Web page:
Critics call it evangelical propaganda. Can the Museum of the Bible convert them?

In Washington, separation of church and state isn’t just a principle of governance, it’s an architectural and geographic rule as well. Pierre L’Enfant envisioned a national church on Eighth Street. A patent office was built on the site instead. More than 100 years later, the city finally got its National Cathedral — far from Capitol Hill, in the upper northwest corner of town. The downtown skyline is dominated by monuments to men; the Holocaust Museum and altarpieces in the National Gallery of Art are the closest things to religion you’ll find on the Mall. Washington, of course, has its believers, but they practice too many faiths to fit under one roof.

Now, though, the Good Book is coming to town in a big way. The Museum of the Bible — backed by the evangelical owners of the craft store Hobby Lobby, who famously took their objections to contraception and Obamacare to the Supreme Court — is set to open in 2017, just off the Mall. The proximity of the museum to the world-class Smithsonian and the Capitol has raised eyebrows. How will it fit in among the venerable institutions lining the Mall? How will it function in a multicultural city? And what version of the Bible will we get?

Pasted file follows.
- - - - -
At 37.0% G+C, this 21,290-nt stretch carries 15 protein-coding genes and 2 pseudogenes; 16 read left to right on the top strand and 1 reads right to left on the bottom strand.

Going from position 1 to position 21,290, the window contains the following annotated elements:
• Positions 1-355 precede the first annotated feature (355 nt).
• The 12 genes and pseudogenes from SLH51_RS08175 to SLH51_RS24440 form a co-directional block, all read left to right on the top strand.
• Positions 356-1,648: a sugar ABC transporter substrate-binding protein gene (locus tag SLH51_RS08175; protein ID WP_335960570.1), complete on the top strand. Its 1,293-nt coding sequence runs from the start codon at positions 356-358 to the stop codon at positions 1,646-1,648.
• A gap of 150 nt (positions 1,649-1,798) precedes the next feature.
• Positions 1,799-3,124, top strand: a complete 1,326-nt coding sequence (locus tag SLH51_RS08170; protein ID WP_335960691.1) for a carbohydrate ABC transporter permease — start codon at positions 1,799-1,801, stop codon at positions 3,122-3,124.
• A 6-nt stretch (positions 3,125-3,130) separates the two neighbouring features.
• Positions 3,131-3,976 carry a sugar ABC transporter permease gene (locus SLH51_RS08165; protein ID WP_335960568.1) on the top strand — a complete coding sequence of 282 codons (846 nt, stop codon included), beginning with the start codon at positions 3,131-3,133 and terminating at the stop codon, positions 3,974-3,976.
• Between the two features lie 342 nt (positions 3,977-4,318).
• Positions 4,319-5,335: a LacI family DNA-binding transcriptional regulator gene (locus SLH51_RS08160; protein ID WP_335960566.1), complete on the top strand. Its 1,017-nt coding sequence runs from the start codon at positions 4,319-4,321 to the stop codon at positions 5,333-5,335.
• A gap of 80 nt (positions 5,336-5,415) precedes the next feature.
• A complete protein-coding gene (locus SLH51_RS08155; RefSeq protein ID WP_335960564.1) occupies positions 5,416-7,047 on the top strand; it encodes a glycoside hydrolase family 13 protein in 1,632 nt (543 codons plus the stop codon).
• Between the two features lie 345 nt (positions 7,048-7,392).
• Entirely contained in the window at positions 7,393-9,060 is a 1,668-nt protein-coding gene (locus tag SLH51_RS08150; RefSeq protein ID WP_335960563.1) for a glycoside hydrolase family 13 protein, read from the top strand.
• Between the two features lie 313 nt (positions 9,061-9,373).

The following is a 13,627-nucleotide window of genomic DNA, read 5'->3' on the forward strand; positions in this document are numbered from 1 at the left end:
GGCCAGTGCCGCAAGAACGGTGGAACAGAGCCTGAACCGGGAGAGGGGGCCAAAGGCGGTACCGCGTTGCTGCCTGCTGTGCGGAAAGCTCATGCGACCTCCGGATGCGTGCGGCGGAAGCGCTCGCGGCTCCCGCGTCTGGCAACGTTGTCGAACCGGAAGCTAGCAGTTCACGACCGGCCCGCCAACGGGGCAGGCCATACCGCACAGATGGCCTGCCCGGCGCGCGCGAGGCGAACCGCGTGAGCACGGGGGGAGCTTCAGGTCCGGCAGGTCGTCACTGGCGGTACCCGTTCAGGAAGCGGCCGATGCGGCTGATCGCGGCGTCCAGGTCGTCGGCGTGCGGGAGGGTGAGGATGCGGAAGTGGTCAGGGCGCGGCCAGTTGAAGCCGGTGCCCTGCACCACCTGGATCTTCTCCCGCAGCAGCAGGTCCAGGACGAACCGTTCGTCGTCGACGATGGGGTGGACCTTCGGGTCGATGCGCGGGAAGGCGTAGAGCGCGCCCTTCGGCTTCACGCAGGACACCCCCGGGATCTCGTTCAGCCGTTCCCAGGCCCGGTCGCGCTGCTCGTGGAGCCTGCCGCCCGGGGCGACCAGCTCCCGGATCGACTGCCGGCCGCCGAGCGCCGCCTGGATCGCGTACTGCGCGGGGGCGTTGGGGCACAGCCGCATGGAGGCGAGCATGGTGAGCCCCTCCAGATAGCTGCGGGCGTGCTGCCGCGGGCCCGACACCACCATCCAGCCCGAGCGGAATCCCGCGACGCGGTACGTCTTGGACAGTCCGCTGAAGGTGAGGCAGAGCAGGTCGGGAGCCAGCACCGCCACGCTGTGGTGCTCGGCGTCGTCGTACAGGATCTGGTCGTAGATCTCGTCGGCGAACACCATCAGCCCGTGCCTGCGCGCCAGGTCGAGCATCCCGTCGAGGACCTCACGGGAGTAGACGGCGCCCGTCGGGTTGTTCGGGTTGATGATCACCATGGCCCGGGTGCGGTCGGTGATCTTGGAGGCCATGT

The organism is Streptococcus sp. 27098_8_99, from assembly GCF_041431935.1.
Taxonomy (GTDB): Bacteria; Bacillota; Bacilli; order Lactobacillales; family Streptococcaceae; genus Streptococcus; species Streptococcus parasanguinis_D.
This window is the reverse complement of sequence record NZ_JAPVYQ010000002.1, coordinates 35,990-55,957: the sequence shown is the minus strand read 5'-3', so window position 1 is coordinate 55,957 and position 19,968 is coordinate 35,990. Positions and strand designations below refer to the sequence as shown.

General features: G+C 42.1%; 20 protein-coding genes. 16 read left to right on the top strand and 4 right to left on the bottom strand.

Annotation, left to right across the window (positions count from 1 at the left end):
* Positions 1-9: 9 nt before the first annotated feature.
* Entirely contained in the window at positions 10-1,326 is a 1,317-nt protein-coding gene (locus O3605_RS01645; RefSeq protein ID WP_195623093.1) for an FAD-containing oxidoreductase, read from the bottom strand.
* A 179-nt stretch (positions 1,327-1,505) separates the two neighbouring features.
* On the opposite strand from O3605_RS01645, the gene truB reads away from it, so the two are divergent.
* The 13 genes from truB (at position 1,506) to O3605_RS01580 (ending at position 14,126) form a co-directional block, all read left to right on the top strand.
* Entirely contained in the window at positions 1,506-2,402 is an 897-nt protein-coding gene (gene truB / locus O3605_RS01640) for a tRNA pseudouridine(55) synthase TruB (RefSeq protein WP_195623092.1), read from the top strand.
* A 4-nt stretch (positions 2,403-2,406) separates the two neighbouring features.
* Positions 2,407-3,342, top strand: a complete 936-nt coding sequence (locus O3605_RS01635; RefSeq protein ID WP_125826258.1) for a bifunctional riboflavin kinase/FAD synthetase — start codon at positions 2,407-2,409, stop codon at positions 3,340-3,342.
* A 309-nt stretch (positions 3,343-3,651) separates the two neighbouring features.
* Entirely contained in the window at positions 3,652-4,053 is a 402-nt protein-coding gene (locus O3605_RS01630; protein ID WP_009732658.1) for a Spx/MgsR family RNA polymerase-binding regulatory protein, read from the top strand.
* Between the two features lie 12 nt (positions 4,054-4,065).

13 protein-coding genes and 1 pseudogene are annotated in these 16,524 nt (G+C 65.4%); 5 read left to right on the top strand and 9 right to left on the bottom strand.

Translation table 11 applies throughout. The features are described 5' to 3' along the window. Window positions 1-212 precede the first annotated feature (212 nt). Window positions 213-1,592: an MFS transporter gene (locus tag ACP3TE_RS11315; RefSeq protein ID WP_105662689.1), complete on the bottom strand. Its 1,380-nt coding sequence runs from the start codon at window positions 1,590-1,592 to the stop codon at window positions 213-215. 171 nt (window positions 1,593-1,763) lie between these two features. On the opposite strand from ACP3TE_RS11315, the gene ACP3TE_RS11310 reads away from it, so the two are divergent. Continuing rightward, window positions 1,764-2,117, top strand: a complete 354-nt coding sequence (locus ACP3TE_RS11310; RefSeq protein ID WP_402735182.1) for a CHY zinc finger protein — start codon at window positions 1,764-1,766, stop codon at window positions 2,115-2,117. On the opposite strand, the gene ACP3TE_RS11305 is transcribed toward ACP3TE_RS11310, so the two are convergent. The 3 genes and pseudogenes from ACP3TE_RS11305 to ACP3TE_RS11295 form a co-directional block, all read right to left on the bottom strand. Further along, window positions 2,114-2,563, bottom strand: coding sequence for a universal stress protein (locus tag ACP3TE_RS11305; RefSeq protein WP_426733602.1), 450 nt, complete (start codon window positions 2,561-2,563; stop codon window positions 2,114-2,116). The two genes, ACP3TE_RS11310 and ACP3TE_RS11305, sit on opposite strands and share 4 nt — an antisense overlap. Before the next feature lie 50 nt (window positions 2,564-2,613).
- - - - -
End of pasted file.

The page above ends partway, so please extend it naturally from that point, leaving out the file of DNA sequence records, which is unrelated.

washingtonpost.com/opinions/2015/09/04/f145def4-4b59-11e5-bfb9-9736d04fc8e4_story.html

Pax Christi!

Gotta get feedback from evangelical friends! And I think I really want to see it!

God bless.

That article (and the comments) were seething with hate for the museum and it’s founders. Any thought of Jesus brings out the worst in some people. If it were a museum of the Buddha, no one would give a rat’s behind. :shrug:

The museum has been inspired by all faiths as long as they consider the bible as there book. It will have one of the first bibles printed in English. Even a Mormon bible.

I find the history of the Bible fascinating. Good for them. I would definitely stop by and see this.

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